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In 2005, after publishing her book The Demons of Eden—where she denounced the very powerful men behind the a Mexican child pornography ring—Lydia Cacho became a target. Exactly eight months after the publication of the book, one morning as she was making her way to work, Lydia was apprehended by the police from the neighboring state of Puebla, and taken into custody during a nightmarish 24 hours during which she was tortured, intimidated and abused.

In this chilling memoir, comparable to Ayaan Hirsi Ali’s Infidel, Lydia tells her story and exposes the horrific ways in which women—and young girls in particular—are abused then disposed of, while an oftentimes corrupt government simply sits and watches.

Product Categories: Biography & Autobiography, Current Events, Human Rights, Memoir, Nonfiction, Social Sciences, and True Crime.  Book Author: Lydia Cacho.

In March 1946, scientists began to track thousands of children born in one cold week. No one imagined that this would become the longest-running study of human development in the world, growing to encompass five generations of children. Today, they are some of the best-studied people on the planet, and the simple act of observing human life has changed the way we are born, schooled, parent and die. This is the tale of these studies and the remarkable discoveries that have come from them. Touching people across the globe, they are one of the world’s best-kept secrets.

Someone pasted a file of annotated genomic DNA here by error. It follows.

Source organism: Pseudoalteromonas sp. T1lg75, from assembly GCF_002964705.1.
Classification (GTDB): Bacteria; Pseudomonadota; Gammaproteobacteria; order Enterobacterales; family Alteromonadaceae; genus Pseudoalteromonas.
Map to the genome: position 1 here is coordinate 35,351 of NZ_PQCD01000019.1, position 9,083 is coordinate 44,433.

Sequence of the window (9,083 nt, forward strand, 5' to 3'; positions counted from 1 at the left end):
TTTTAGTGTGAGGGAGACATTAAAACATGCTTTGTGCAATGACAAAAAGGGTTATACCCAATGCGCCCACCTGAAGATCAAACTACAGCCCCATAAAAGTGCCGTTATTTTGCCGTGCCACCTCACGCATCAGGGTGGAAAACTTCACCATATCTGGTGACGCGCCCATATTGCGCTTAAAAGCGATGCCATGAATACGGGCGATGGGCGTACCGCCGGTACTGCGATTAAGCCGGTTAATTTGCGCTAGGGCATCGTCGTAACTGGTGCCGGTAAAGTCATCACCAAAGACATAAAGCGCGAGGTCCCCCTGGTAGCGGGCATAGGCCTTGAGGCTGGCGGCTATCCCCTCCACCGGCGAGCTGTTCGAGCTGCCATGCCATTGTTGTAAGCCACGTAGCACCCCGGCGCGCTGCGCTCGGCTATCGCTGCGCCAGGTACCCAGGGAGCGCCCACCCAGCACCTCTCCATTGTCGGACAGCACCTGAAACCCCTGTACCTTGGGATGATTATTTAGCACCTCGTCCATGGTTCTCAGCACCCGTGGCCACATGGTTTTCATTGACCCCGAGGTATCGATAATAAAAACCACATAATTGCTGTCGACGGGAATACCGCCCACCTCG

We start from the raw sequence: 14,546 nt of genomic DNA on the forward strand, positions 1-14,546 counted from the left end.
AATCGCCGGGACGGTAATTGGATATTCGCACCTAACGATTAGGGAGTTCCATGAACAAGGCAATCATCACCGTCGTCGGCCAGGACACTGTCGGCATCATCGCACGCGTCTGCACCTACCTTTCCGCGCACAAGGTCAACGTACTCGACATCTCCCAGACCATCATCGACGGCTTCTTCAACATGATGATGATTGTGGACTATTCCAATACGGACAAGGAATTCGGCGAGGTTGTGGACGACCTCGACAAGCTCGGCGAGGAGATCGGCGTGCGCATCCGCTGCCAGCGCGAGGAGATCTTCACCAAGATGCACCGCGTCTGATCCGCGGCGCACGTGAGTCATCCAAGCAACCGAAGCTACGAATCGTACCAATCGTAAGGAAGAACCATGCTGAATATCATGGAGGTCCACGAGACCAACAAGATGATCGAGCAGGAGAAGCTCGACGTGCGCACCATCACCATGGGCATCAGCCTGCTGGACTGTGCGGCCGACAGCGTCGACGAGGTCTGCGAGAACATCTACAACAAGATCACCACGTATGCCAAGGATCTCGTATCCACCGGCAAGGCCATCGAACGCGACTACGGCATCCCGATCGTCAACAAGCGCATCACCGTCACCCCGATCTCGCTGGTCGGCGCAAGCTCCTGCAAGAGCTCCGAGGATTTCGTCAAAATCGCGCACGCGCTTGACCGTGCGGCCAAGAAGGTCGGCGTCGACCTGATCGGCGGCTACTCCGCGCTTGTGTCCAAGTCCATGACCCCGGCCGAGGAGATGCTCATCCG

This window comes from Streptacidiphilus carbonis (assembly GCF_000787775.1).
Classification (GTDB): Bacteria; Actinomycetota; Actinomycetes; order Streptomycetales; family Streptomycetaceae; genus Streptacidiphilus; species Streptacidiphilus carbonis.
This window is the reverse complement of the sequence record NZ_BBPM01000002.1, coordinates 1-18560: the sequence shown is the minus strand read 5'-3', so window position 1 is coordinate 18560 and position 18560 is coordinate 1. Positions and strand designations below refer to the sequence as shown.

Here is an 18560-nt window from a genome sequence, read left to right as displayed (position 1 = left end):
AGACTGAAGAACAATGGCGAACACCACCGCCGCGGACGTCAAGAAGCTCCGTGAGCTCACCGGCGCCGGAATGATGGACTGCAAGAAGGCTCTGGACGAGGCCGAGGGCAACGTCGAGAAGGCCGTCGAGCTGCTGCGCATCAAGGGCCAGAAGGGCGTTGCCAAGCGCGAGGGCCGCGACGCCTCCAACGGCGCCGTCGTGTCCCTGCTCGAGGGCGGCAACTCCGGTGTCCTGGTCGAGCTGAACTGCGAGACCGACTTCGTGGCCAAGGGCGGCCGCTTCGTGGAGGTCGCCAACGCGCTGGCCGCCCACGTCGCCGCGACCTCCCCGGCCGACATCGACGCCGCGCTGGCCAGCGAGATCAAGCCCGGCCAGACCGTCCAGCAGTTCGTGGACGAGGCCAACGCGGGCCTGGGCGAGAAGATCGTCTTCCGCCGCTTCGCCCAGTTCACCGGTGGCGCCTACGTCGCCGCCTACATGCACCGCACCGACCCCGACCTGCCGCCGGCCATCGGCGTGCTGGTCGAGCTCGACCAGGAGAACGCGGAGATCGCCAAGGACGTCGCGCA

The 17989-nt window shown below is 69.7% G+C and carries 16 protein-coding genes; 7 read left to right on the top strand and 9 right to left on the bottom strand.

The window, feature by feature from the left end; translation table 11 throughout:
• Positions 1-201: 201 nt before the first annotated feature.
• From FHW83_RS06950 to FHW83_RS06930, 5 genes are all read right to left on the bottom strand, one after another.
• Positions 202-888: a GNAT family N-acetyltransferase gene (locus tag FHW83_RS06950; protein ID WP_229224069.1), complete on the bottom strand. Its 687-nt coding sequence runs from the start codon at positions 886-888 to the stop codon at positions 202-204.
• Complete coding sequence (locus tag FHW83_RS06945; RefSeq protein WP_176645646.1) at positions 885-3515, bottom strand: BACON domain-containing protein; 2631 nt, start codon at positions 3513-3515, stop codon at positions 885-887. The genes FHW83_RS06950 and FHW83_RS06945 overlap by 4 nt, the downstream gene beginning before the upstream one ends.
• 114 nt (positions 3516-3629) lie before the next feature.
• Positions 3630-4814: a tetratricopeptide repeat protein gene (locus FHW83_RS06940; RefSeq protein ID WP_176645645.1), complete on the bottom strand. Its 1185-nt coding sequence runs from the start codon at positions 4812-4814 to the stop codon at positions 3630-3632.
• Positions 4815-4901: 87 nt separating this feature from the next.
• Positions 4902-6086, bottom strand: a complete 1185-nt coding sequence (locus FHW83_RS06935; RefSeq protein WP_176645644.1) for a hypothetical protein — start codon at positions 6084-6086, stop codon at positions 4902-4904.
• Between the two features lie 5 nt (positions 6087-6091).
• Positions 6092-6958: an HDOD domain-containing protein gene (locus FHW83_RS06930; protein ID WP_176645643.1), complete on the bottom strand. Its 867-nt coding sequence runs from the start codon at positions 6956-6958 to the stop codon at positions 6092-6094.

Product Categories: Current Events, Nonfiction, and Social Sciences.  Book Author: Helen Pearson.

A complex and fiercely contemporary tale of inheritance, enlightenment, life, death, desire and family trees, The Seed Collectors is the most important novel yet from one of the world’s most daring and brilliant writers.

Great Aunt Oleander is dead. To each of her nearest and dearest she has left a seed pod. The seed pods might be deadly, but then again they might also contain the secret of enlightenment. Not that anyone has much time for enlightenment. Fleur, left behind at the crumbling Namaste House, must step into Oleander’s role as guru to lost and lonely celebrities. Bryony wants to lose the weight she put on after her botanist parents disappeared, but can’t stop drinking. And Charlie struggles to make sense of his life after losing the one woman he could truly love.

As Henry James said of George Eliot’s Middlemarch, The Seed Collectors is a “treasurehouse of detail” revealing all that it means to be connected, to be part of a society, to be part of the universe and to be human.

Product Categories: Fiction and Literary.  Book Author: Scarlett Thomas.

Sandeep Sanghavi, the mixed-race son of an Indian businesswoman and a famous American astronomer lives a nomadic albeit mundane life traveling the country with his mother’s hotel consulting firm. His life becomes more interesting when various lost objects suddenly begin to reappear. Then a stranger calls and claims responsibility for the returned objects in exchange for an introduction to Sandeep’s astronomer father, the rebellious and eccentric Van Ray, who has no phone, email or qualms about having abandoned his son twenty years ago.